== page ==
Green Party of Canada Leader Elizabeth May is all smiles after after being found guilty of criminal contempt at B.C. Supreme Court in Vancouver Monday. (Katya Slepian/Black Press)

UPDATED: Elizabeth May pleads guilty, fined $1,500 in pipeline protests

Federal Green Party Leader was one of more than 150 people facing criminal charges

Green Party of Canada Leader Elizabeth May pleaded guilty to criminal contempt on Monday, after protesting at a Kinder Morgan work site.

B.C. Supreme Court Justice Kenneth Affleck also handed her a $1,500 fine, saying she had a higher responsibility than others who were arrested, considering her position as an MP, political party leader, and former lawyer.

May was charged along with Burnaby-South MP Kennedy Stewart on March 23 for violating a court injunction that required protesters to stay five metres away from the Trans Mountain terminal in Burnaby.

Special prosecutor Greg DelBigio pointed to aggravating factors, including May’s position of authority, in submitting the proposed $500 fine.

May’s lawyer pointed to mitigating factors including her lack of criminal record, her 40 years of public service and her willingness to plead guilty early.

May apologized through her lawyer, saying she “did not intend for her actions to be viewed as undermining the court.”

Affleck was unmoved by May’s apology.

“The law applies to everyone. Nobody is entitled to pick and choose the laws or the court orders that they will obey because they believe they have a higher obligation,” said Affleck.

“May exploited her role as a Member of Parliament and a party leader to encourage others to defy the injunction. I cannot accept a fine of $500 as recommended by the Crown and defence.”

May’s co-accused, Stewart pleaded guilty to his contempt charge in mid-May. He received a $500 fine.

Crown spokesperson Dan McLaughlin declined to comment on Stewart’s sentence at the time, but did say that convictions like his did not tend to produce a criminal record. Both May and Stewart will retain their roles as MPs.

The pair’s cases have been handled by two special prosecutors to avoid any perception of bias.

Speaking outside of court following her sentencing, May said she was “holding her head up high.”

“I clearly respect the rule of law,” May said.

“But in a democracy, there is room for non-violent civil disobedience.”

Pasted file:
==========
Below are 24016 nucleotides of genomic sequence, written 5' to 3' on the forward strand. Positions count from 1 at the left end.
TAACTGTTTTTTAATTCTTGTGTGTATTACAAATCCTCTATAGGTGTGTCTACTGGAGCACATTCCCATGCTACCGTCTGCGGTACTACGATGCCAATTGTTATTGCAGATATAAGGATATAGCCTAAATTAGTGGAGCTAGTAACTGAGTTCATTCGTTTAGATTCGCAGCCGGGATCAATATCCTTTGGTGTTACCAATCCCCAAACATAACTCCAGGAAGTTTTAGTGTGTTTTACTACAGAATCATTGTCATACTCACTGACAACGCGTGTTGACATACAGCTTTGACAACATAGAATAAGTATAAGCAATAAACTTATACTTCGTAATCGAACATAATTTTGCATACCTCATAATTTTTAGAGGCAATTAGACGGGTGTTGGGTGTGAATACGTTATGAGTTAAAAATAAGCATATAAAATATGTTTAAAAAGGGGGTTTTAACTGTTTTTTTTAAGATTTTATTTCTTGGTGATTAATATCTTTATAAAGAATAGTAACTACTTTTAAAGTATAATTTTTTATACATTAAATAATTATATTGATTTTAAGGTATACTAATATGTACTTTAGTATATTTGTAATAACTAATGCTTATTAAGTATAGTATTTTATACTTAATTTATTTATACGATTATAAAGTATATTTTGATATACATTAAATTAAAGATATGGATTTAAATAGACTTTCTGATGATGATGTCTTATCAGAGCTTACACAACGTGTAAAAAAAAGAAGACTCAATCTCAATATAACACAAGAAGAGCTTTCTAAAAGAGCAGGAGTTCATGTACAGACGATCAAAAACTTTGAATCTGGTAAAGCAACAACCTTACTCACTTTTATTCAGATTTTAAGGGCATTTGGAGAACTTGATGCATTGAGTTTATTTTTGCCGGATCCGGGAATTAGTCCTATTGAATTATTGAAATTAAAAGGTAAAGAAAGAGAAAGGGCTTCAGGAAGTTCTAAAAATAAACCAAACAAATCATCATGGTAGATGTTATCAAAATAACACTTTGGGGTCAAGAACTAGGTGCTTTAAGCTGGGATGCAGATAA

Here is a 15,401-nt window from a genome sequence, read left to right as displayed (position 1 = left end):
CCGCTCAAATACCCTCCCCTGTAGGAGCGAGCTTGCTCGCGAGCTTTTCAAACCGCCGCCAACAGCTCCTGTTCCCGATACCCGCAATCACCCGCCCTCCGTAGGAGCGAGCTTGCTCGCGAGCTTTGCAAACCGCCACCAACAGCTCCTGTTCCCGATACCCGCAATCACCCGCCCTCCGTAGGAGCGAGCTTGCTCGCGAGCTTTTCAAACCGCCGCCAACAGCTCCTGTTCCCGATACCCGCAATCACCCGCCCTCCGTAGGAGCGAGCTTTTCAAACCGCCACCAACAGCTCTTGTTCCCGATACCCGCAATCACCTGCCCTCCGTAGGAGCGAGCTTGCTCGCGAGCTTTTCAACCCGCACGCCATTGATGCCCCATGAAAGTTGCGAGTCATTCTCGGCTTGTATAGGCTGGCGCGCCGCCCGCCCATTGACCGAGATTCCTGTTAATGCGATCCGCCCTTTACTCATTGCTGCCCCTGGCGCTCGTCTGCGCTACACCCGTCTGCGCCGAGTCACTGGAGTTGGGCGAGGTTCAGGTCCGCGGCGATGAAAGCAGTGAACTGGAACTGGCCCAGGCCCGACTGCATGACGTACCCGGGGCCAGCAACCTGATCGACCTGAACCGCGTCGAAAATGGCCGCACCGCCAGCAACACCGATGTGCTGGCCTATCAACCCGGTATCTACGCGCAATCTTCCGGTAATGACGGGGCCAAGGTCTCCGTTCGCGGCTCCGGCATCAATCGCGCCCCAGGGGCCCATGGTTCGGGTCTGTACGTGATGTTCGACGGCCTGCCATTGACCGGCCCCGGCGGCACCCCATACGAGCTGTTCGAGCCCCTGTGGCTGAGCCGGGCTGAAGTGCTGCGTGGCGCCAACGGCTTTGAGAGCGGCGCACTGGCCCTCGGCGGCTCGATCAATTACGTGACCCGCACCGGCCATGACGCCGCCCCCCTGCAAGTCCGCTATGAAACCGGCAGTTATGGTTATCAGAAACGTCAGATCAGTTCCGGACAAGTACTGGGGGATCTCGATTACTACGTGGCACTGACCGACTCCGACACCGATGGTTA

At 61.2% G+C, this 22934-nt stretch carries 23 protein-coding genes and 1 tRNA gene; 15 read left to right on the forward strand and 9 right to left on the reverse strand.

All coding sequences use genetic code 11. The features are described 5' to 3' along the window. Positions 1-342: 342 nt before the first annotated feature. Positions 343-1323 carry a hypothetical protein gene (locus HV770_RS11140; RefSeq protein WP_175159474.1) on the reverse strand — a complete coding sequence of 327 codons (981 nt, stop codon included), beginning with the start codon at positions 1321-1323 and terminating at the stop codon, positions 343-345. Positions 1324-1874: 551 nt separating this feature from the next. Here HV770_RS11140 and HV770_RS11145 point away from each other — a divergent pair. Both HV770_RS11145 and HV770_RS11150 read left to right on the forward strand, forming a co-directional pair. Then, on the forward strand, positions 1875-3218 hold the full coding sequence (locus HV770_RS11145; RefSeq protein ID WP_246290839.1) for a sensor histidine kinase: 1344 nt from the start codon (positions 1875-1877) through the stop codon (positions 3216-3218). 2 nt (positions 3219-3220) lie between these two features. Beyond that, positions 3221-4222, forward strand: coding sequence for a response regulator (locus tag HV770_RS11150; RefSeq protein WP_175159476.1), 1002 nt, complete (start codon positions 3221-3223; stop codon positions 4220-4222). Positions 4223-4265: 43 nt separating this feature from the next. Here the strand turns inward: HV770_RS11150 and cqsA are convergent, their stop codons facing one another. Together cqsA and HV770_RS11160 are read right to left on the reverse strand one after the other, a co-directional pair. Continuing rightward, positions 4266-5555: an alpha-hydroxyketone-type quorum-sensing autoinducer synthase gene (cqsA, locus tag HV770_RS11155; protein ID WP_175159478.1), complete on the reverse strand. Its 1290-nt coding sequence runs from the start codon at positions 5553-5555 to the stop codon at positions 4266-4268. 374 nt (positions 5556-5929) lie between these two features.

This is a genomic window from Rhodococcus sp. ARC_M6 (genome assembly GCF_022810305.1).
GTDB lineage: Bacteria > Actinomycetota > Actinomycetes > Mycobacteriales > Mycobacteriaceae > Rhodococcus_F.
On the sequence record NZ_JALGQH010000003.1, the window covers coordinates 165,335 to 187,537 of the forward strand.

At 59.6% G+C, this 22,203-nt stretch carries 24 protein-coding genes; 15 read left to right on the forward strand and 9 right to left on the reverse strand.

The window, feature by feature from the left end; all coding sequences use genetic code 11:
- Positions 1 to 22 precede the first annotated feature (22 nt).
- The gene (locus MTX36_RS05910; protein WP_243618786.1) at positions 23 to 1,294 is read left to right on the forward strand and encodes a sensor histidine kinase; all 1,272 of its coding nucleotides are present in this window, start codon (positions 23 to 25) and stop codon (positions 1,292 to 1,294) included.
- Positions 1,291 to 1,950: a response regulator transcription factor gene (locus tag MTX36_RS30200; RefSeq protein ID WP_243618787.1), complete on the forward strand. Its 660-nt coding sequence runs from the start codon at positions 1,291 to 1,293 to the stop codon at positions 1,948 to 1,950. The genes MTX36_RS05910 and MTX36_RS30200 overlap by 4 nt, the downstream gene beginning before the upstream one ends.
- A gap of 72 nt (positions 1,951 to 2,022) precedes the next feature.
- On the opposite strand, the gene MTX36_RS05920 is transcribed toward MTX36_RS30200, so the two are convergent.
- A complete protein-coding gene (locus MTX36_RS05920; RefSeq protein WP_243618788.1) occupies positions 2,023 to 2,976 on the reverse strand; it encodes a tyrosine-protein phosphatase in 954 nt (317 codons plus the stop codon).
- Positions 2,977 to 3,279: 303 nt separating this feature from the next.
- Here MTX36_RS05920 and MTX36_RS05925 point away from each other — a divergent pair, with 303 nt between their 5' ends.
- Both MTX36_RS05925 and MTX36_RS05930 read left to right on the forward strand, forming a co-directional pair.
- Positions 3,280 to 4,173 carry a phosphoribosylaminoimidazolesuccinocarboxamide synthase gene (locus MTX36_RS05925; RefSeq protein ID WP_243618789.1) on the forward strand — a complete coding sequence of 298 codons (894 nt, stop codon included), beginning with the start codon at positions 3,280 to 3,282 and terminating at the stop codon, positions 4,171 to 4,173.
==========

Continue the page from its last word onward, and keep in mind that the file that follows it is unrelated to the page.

She denied Affleck’s accusation that she went to a public location for her anti-pipeline protest in order to draw media and public attention.

“I didn’t call the media for my arrest and I didn’t know media would be there,” May said.

“It was a personal decision, not intended to influence anyone else.”

Green Party of Canada Leader Elizabeth May talks to reporters after her conviction on criminal contempt charges. (Katya Slepian/Black Press Media)

More than 150 other protesters are facing contempt charges. Trials have been ongoing since early May for those whose civil charges are being converted to criminal ones.

Crown lawyer Trevor Shaw, who is leading the prosecution for most of the accused, recommended fines of between $500-$4,500 and up to 14 days of jail time.

The sentences apply only to those pleading guilty.

May’s day in court comes just days before Kinder Morgan is set to announce its final investment decision on the controversial project on Thursday.

The company halted all non-essential work on the $7.4-billion pipeline expansion in early April, saying the B.C. government clearly did not support it.

Since then, amidst escalating legal battles between B.C. and Alberta, the federal government has promised to indemnify the pipeline’s investors against any losses.


@katslepian

katya.slepian@bpdigital.ca

Like us on Facebook and follow us on Twitter.

Just Posted

Why champion rider moved to Langley from the U.S.

Hint: it didn’t have much to do with horses, according to one Kyle King

VIDEO: Try this on for size… free suits!

Langley Moores donates hundreds of outfits to WorkBC that people in need can wear for job interviews

World cup: A party within a party in Langley

tbird offers ringside way to take in sights and sounds of horse action this Sunday

RibFest smokes last year’s totals

An estimated $100,000 was raised by local Rotary clubs

Mural for Aldergrove murder victim remains as Freshco renovates

Kyle ‘Newbie’ Marud’s unsolved 2007 murder, still on the minds Aldergrove residents

New police force in Surrey must avoid VPD, RCMP errors made in Pickton case: Oppal

Boots are scheduled to be on the ground by spring 2021

Conan turns to the Property Brothers for tips on buying Greenland

Jonathan Scott suggests removing glaciers and mountains to bring in ‘more natural light’

Forests minister visits B.C. town rocked by multiple mill shutdowns

A third of Mackenzie turns out for rally, not much to cheer about

B.C. sockeye returns drop as official calls 2019 ‘extremely challenging’

Federal government says officials are seeing the same thing off Alaska and Washington state

North Van music teacher accused of sexual misconduct involving girls

Police believe other victims could be out there after the arrest of Lamar Victor Alviar

B.C. family stranded in Croatia desperate to come home

Funds being raised to bring back mom and two children

B.C. man on trial for daughters’ murders says an intruder broke in

Andrew Berry takes stand in his defense for December 2017 deaths of young daughters

‘Plenty of time for a deal’: Teachers’ union expects kids back in school on Sept. 3

BCTF says class size, composition at the heart of the issue

Most Read